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|dc.identifier.citation||10th Sponge World Conference: 130 (2017)||-|
|dc.description||10th Sponge World Conference, 25-30 June 2017, Galway, Ireland.-- 1 page||-|
|dc.description.abstract||The cycling of silicon (Si) in the ocean interacts with many relevant chemical, biological and ecological pro-cesses, including control of primary production1and removal of atmospheric CO2. It also intertwines with the cycling of other relevant elements, such as carbon (C), nitrogen, phosphorus, iron, etc. Because of this importance, there is wide interest in quantifying the “journey of Si” through the world’s oceans. The classi-cal biogeochemical model proposed to this aim rests on two major assumptions: 1) Si circulates in the ocean under the biological control of planktonic diatoms that use it to elaborate their skeletons of biogenic silica (BSi), with other Si- using organisms (sponges, radiolarians, silicoflagellates, choanoflagellates, etc) making negligible contributions to the global fluxes; and 2) the marine Si cycle is under steady state, being the Si an-nually leaving the ocean —by burial of BSi in sediments— compensated by an equivalent Si flux entering the ocean in the form of dissolved silica (DSi). However, these two basic assumptions of the cycle have recently been challenged, with evidence suggesting that the equilibrium between Si inputs and outputs in the current cycle model is lost and that Si users other than diatoms could be responsible for such a situation. Our study reveals that the classical view of a Si cycle revolving exclusively around diatoms and their biological features has led to an oversimplification of the biological circuitry, failing to notice a secondary - but relevant - circuit fueled by siliceous sponges. The accommodation of the sponge circuit into the global marine Si cycle causes a major disruption of its classical diatom-biased conceptual frame. Unlike diatoms, sponges occur only in the benthic compartment, have life spans that extend from decades to centuries or even millennia, produce BSi skeletons without connection to the phototrophic production of organic C, and their BSi dissolves at much slower rates than that of diatoms. As a consequence, sponges slow down current diatom-based estimates of Si recycling rates and residence times, favor Si burial, and decouple predicted connections between the Si and C cycles. Importantly, the quantified deposition rate of sponge spicules to the marine sediments and their subse-quent burial increase the Si outflux from the ocean up to a value in which the equilibrium between Si inputs and outputs in the global ocean budget is restituted, a steadiness broken if the global model accommodates exclusively diatom-based fluxes||-|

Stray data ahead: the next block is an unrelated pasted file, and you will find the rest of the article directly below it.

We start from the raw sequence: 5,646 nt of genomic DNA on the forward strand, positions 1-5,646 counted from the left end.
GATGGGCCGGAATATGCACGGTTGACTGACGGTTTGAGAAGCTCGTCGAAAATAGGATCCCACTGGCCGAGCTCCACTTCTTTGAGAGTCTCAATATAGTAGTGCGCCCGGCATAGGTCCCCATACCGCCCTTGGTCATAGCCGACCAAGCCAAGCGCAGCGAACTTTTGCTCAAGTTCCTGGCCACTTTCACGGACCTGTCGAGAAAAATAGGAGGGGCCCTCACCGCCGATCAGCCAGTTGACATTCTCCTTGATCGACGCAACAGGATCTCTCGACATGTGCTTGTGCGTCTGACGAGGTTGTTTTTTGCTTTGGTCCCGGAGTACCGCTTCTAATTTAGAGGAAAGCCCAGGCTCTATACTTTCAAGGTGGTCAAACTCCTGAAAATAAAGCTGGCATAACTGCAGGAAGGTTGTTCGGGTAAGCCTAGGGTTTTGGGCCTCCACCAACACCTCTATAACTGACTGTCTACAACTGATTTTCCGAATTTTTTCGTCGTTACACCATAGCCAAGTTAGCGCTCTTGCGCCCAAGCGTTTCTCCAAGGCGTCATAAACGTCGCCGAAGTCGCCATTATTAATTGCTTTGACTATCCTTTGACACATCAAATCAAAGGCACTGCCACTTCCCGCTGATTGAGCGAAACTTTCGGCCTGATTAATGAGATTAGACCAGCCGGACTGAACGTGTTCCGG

|dc.description.sponsorship||Financial support by the Spanish Ministry of Economy and Competitiveness through two research grants (CTM2015-67221-R; CTM2012-37787 ) to MM is gratefully acknowledged||-|
|dc.title||The marine silicon cycle in the light of sponge silica: a global review||-|
|dc.type||comunicación de congreso||-|
|dc.contributor.funder||Ministerio de Economía y Competitividad (España)||-|
|Appears in Collections:||(ICM) Comunicaciones congresos|
(CEAB) Comunicaciones congresos
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